Alexis Smithers, Staff Writer: Scrabble
SCRABBLE I actually haven’t played scrabble in years because my family won’t play with me anymore (because I was like seven or eight playing with my aunt and cousin and I put down “way” and they were like “Good job, Lex!” and I was like, “I’m not finished.” it turns to “away”, “Good job, Lex!” / “I’m still not finished.” turns to motherfucking RUNAWAY ON TRIPLE LETTER SCORE THE GAME NEVER OFFICIALLY ENDED THEY JUST LEFT ME THERE TO THIS DAY I AM STILL PROUD) and after listening to Back to Back where Cameron Esposito talks about lesbians and board games, I’m thinking it’s for the best that I don’t try it with anyone not blood related.
Al(aina) Monts, Staff Writer: Chess
I always win at chess because I only play chess alone because I’m a really bad chess player.
Riese Bernard, Editor in Chief: Scattergories
I am really really really serious about Scattergories. Nobody appreciates my adherence to the rules. Honestly I don’t see why the rules are so confusing to people, but maybe it’s just sad for them that I always win.
Valerie Anne, Staff Writer: Scattergories
My family and I used to get in really heated games of Scattergories. It was great because anyone who was old enough to write words could play, and it was fun for everyone because even when you were bad at the game, it was pretty hilarious. There would always be fighting about semantics and my mother would always accuse me of being more lenient with others than with her, but I almost always won. To the point where now my family refuses to play with me because I’m a “writer” and have such a “big vocabulary” that I have an “unfair advantage” but really they’re all just sore losers.
Carolyn Yates, Staff Writer: Settlers of Catan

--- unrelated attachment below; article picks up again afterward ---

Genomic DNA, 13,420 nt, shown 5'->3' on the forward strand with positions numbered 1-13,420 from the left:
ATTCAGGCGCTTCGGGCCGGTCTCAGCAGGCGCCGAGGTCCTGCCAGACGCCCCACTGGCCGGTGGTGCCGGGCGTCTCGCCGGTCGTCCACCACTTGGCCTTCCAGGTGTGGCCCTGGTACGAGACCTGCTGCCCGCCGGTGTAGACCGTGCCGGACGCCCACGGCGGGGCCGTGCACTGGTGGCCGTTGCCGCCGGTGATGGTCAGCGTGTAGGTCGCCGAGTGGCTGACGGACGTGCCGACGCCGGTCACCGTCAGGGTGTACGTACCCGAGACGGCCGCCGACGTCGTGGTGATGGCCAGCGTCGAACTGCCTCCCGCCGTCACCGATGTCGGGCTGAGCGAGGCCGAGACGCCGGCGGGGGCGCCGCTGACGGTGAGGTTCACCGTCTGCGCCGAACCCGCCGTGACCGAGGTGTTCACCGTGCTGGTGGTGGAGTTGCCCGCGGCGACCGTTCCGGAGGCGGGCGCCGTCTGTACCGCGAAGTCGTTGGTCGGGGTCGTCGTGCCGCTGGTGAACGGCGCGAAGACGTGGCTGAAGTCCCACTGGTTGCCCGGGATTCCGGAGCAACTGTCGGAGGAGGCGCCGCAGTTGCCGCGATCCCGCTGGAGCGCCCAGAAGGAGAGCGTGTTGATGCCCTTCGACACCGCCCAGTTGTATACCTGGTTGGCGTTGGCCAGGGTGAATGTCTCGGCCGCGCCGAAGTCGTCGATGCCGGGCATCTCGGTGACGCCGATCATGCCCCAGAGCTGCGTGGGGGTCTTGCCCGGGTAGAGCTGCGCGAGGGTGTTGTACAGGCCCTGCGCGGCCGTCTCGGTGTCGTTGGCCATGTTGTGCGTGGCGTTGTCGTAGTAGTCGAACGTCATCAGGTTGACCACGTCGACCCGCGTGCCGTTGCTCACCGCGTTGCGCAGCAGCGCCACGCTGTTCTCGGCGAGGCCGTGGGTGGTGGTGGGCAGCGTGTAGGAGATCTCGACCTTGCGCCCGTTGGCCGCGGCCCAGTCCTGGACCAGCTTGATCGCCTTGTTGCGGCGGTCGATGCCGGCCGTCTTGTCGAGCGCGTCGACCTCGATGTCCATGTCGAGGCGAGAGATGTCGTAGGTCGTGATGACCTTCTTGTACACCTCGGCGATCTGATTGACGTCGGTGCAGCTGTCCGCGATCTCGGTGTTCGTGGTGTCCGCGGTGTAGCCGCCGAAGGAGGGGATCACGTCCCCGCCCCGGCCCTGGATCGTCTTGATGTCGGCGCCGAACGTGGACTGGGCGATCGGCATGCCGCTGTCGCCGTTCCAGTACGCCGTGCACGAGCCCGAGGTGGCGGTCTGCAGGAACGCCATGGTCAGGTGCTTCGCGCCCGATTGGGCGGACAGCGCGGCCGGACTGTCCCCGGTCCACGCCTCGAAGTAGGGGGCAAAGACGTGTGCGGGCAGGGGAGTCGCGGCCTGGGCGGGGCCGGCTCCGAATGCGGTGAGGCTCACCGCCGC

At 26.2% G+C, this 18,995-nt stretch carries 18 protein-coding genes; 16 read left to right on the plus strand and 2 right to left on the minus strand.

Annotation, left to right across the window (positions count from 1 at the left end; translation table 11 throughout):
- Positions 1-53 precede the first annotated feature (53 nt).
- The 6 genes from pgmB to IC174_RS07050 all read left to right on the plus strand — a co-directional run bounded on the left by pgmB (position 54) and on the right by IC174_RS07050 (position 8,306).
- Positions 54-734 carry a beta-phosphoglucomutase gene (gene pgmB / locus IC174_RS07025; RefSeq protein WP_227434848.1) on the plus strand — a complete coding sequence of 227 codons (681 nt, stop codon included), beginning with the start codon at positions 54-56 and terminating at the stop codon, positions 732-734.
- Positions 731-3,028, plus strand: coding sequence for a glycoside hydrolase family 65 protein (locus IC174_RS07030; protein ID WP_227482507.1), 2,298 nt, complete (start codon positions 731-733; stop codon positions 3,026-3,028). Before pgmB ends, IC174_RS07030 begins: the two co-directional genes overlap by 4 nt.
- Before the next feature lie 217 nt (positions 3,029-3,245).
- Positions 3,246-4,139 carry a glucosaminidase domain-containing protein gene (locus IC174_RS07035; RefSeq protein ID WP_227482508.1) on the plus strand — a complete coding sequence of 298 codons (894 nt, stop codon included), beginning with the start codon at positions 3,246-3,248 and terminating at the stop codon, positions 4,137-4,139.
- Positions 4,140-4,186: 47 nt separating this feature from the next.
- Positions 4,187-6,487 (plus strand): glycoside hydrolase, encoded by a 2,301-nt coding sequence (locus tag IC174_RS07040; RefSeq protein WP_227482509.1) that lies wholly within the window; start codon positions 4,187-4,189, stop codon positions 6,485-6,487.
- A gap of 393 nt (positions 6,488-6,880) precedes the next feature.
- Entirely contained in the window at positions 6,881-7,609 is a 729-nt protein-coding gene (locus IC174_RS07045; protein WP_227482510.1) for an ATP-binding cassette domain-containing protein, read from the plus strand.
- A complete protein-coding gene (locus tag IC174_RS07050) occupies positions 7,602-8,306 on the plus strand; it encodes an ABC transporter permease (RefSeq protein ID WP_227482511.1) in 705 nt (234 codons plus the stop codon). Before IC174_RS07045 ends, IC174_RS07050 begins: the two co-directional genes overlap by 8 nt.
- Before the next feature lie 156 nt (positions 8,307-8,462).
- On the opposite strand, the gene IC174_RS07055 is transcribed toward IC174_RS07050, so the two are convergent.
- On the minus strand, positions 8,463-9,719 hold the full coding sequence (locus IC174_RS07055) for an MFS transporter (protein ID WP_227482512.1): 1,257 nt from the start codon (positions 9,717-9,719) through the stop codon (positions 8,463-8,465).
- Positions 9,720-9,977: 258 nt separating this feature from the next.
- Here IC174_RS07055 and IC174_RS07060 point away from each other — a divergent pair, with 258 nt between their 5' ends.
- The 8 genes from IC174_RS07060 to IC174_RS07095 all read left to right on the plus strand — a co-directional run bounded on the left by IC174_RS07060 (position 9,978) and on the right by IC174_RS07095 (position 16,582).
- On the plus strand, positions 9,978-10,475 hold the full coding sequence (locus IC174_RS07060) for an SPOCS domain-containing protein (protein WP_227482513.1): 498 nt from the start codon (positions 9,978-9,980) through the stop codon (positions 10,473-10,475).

I win often – but not always! – at Settlers of Catan, because in high school instead of branching out socially or really going outside I played it almost every single Sunday afternoon with my then-best-friend and her family. They had expansion packs. They had expansion tiles someone had bought on ebay. They had extra leaves to put in the kitchen table. We regularly played to obscenely high point counts in brutal, tea-fuelled six-hour games and I lost constantly, with the side effect that now when I play in casual settings on a regular-sized board with friends I sometimes get to win.
Yvonne Marquez, Senior Editor: Dixit
Have y’all ever played Dixit? It’s a strange little board game that’s super fun! The simplest way I can describe is that it’s similar to Apples to Apples but with pictures. You have a card and you say a word or phrase that reminds you of the card. Then your opponents have to pick a card from their own hand that matches what you described and then you shuffle up the cards and then everyone has to guess which one is actually your card. It’s a game that tests how well you know the people you’re playing with, their quirks and how their mind works. I seem to win most of the time and I think it’s because my Scorpio moon is really good at reading people and their intuitive feelings.
KaeLyn Rich, Staff Writer: Ouija
I honestly can’t think of one board game that I always win, unless you count the Ouija Board which is sold as a board game and also maybe is not a board game, but anyway… I grew up in a rural area with the local cemetery right behind my childhood home. I believe in ghosts partially because of growing up in an old farmhouse near a graveyard. I had some weird experiences in my childhood home. I believe in science, too, though, so I’m not sure whether my successful Ouija board sessions came from my own subconscious via the ideomotor effect or something more…spirited. I had a very close connection with my board as a tween and was convinced I could sense spirits in my house, so I definitely believed. This is going to make some of ya’ll yell at me, but I slept with the board under my bad at the peak of my obsession and played every day by myself. My friends marveled at how my board “worked” possibly because I really, really, really believed and made sure no one was intentionally pushing the planchette. I don’t know how one “wins” the Ouija Board game, but it was originally sold as a board game and Hasbro’s sticking to that category, so…I’m saying it counts! Also, I’m not particularly consistently good at any board games otherwise. I’m more invested in having fun and being silly than winning at a game, which actually makes the Ouija Board thing make sense, I guess.
Sarah Sarwar, Business and Design Director: First Time Everything
The first time I ever play a board game, I win. It doesn’t matter what game or where I’m at or who the president is — I AM WINNING THE GAME AND YOU CANNOT STOP ME. Train Dominoes, Monopoly, The Game of Life (oh ha ha!), and more — beware of challenging me to a board game that is new to me, for you will lose.